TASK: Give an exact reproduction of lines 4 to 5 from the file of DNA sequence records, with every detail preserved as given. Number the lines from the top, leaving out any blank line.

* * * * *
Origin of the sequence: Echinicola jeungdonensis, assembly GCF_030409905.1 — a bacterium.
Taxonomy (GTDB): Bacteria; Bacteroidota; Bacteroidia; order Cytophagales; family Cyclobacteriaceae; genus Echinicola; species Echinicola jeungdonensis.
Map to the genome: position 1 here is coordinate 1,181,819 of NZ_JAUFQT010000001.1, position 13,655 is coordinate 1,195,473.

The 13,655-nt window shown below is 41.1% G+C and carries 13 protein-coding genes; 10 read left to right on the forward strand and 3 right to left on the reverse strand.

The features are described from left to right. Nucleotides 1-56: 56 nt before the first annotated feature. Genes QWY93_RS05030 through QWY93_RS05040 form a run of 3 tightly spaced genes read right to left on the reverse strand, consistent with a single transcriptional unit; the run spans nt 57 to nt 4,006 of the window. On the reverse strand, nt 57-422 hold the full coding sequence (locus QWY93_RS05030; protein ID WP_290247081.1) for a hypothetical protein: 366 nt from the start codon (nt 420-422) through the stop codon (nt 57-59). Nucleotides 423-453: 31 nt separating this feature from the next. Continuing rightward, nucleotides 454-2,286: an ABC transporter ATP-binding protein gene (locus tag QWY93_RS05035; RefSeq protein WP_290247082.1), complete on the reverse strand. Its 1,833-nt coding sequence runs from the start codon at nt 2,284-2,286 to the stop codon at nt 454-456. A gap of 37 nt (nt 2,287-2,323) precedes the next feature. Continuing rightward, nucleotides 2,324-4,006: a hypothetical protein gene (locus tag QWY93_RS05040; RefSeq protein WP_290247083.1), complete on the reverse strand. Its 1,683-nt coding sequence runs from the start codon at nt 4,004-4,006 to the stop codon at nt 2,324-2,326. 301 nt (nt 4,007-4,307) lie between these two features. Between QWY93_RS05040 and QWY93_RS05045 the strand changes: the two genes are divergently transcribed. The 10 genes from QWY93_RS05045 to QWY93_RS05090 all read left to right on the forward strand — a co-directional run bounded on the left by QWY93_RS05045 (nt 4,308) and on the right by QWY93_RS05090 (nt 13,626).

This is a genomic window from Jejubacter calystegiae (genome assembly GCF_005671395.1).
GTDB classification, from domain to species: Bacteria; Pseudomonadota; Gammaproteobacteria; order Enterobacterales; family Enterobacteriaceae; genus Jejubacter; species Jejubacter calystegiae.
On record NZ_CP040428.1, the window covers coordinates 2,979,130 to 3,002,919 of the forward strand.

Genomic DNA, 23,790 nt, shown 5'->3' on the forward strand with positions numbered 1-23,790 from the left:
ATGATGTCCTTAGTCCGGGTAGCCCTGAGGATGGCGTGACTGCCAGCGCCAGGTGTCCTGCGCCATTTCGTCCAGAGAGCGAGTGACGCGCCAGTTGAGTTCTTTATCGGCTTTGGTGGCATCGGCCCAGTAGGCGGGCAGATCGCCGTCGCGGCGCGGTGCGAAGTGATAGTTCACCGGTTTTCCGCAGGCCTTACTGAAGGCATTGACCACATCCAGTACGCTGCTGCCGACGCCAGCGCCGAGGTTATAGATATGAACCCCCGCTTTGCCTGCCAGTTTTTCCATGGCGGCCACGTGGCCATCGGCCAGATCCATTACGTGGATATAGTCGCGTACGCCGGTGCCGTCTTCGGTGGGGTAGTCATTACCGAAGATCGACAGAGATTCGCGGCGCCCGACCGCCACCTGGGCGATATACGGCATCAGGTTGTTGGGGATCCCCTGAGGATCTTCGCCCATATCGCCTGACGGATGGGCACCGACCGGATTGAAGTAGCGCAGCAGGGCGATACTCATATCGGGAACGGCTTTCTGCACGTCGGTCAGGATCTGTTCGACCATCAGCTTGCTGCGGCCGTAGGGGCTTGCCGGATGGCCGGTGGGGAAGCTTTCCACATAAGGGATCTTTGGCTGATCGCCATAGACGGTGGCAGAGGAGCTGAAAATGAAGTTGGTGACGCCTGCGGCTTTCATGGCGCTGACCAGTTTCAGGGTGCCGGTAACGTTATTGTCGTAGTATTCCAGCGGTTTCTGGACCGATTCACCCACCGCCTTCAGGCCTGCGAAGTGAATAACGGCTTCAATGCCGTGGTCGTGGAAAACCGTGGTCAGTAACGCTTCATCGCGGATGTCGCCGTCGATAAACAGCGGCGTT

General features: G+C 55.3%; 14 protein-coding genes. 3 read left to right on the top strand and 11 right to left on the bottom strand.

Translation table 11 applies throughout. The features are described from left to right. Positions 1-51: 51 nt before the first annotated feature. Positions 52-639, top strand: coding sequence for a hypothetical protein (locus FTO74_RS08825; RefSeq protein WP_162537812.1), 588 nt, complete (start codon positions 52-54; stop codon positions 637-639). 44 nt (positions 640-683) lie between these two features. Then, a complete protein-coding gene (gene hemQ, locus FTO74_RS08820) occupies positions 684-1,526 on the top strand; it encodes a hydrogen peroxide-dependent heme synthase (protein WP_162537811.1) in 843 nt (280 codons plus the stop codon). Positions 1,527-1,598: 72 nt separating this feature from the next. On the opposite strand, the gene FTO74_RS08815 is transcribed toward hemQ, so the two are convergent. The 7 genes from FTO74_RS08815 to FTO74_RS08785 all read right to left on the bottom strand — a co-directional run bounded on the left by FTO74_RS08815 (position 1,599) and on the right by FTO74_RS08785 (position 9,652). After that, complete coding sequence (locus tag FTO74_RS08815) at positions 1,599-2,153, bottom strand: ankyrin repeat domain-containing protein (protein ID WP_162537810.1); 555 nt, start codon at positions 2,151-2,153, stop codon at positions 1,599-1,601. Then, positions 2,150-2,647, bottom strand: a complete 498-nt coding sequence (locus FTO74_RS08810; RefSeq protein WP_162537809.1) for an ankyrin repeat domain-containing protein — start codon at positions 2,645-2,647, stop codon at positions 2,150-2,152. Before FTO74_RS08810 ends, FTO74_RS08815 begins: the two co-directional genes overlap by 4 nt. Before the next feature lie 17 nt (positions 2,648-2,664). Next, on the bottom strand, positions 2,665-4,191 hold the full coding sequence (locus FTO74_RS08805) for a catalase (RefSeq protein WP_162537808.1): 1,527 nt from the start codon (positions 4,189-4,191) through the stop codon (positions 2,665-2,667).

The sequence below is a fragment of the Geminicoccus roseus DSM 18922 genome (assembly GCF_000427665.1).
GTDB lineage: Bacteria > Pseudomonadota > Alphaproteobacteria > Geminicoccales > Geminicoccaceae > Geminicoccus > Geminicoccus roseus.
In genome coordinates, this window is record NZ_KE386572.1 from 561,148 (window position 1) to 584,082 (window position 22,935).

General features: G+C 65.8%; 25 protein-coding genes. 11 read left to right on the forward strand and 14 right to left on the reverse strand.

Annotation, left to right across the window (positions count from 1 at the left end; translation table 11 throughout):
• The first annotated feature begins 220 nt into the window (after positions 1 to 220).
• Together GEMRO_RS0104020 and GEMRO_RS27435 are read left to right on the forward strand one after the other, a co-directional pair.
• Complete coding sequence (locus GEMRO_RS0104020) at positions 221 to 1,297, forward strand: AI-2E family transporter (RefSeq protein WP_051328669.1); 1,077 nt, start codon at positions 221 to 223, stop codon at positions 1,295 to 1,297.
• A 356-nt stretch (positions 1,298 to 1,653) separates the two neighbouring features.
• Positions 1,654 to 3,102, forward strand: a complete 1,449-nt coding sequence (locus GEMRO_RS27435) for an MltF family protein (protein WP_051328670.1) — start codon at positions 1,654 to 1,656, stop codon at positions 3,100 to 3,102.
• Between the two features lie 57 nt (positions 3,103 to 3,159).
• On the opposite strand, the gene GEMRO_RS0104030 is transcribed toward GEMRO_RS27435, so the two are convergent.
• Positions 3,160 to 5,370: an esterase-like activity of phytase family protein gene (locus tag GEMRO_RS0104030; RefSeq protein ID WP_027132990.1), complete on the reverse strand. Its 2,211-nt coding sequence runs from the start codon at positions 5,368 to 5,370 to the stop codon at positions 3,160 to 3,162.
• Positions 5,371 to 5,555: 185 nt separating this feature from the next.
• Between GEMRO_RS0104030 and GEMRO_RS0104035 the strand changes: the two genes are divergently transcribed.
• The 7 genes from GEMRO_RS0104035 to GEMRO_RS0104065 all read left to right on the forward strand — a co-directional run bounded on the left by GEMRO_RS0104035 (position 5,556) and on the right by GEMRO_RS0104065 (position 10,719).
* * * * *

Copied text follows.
The 13,655-nt window shown below is 41.1% G+C and carries 13 protein-coding genes; 10 read left to right on the forward strand and 3 right to left on the reverse strand.

The features are described from left to right. Nucleotides 1-56: 56 nt before the first annotated feature. Genes QWY93_RS05030 through QWY93_RS05040 form a run of 3 tightly spaced genes read right to left on the reverse strand, consistent with a single transcriptional unit; the run spans nt 57 to nt 4,006 of the window. On the reverse strand, nt 57-422 hold the full coding sequence (locus QWY93_RS05030; protein ID WP_290247081.1) for a hypothetical protein: 366 nt from the start codon (nt 420-422) through the stop codon (nt 57-59). Nucleotides 423-453: 31 nt separating this feature from the next. Continuing rightward, nucleotides 454-2,286: an ABC transporter ATP-binding protein gene (locus tag QWY93_RS05035; RefSeq protein WP_290247082.1), complete on the reverse strand. Its 1,833-nt coding sequence runs from the start codon at nt 2,284-2,286 to the stop codon at nt 454-456. A gap of 37 nt (nt 2,287-2,323) precedes the next feature. Continuing rightward, nucleotides 2,324-4,006: a hypothetical protein gene (locus tag QWY93_RS05040; RefSeq protein WP_290247083.1), complete on the reverse strand. Its 1,683-nt coding sequence runs from the start codon at nt 4,004-4,006 to the stop codon at nt 2,324-2,326. 301 nt (nt 4,007-4,307) lie between these two features. Between QWY93_RS05040 and QWY93_RS05045 the strand changes: the two genes are divergently transcribed. The 10 genes from QWY93_RS05045 to QWY93_RS05090 all read left to right on the forward strand — a co-directional run bounded on the left by QWY93_RS05045 (nt 4,308) and on the right by QWY93_RS05090 (nt 13,626).